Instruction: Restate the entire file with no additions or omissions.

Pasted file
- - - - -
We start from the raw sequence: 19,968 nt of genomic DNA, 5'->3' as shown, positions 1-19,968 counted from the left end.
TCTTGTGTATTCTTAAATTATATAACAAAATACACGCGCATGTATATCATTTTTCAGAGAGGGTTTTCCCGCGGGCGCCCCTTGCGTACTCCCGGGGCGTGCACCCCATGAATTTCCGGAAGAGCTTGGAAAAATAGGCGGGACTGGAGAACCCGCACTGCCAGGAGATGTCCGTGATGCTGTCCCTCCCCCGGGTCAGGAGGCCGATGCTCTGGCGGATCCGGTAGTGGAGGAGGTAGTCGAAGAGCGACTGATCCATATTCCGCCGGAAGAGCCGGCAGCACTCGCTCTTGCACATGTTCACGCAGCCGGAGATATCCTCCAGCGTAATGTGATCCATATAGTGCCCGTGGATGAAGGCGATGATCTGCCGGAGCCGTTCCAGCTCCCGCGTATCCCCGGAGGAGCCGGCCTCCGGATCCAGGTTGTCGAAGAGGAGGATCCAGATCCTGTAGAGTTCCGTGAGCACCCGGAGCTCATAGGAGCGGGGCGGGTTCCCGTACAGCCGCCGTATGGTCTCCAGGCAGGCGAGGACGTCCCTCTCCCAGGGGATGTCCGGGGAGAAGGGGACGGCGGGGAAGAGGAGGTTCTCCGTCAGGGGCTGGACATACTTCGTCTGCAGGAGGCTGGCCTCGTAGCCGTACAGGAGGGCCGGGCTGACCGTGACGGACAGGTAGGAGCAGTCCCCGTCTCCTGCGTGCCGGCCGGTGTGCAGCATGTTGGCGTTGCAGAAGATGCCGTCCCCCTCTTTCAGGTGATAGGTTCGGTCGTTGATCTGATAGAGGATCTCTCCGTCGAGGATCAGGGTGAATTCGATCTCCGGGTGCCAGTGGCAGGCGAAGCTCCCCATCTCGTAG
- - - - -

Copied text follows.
We start from the raw sequence: 19,968 nt of genomic DNA, 5'->3' as shown, positions 1-19,968 counted from the left end.
TCTTGTGTATTCTTAAATTATATAACAAAATACACGCGCATGTATATCATTTTTCAGAGAGGGTTTTCCCGCGGGCGCCCCTTGCGTACTCCCGGGGCGTGCACCCCATGAATTTCCGGAAGAGCTTGGAAAAATAGGCGGGACTGGAGAACCCGCACTGCCAGGAGATGTCCGTGATGCTGTCCCTCCCCCGGGTCAGGAGGCCGATGCTCTGGCGGATCCGGTAGTGGAGGAGGTAGTCGAAGAGCGACTGATCCATATTCCGCCGGAAGAGCCGGCAGCACTCGCTCTTGCACATGTTCACGCAGCCGGAGATATCCTCCAGCGTAATGTGATCCATATAGTGCCCGTGGATGAAGGCGATGATCTGCCGGAGCCGTTCCAGCTCCCGCGTATCCCCGGAGGAGCCGGCCTCCGGATCCAGGTTGTCGAAGAGGAGGATCCAGATCCTGTAGAGTTCCGTGAGCACCCGGAGCTCATAGGAGCGGGGCGGGTTCCCGTACAGCCGCCGTATGGTCTCCAGGCAGGCGAGGACGTCCCTCTCCCAGGGGATGTCCGGGGAGAAGGGGACGGCGGGGAAGAGGAGGTTCTCCGTCAGGGGCTGGACATACTTCGTCTGCAGGAGGCTGGCCTCGTAGCCGTACAGGAGGGCCGGGCTGACCGTGACGGACAGGTAGGAGCAGTCCCCGTCTCCTGCGTGCCGGCCGGTGTGCAGCATGTTGGCGTTGCAGAAGATGCCGTCCCCCTCTTTCAGGTGATAGGTTCGGTCGTTGATCTGATAGAGGATCTCTCCGTCGAGGATCAGGGTGAATTCGATCTCCGGGTGCCAGTGGCAGGCGAAGCTCCCCATCTCGTAG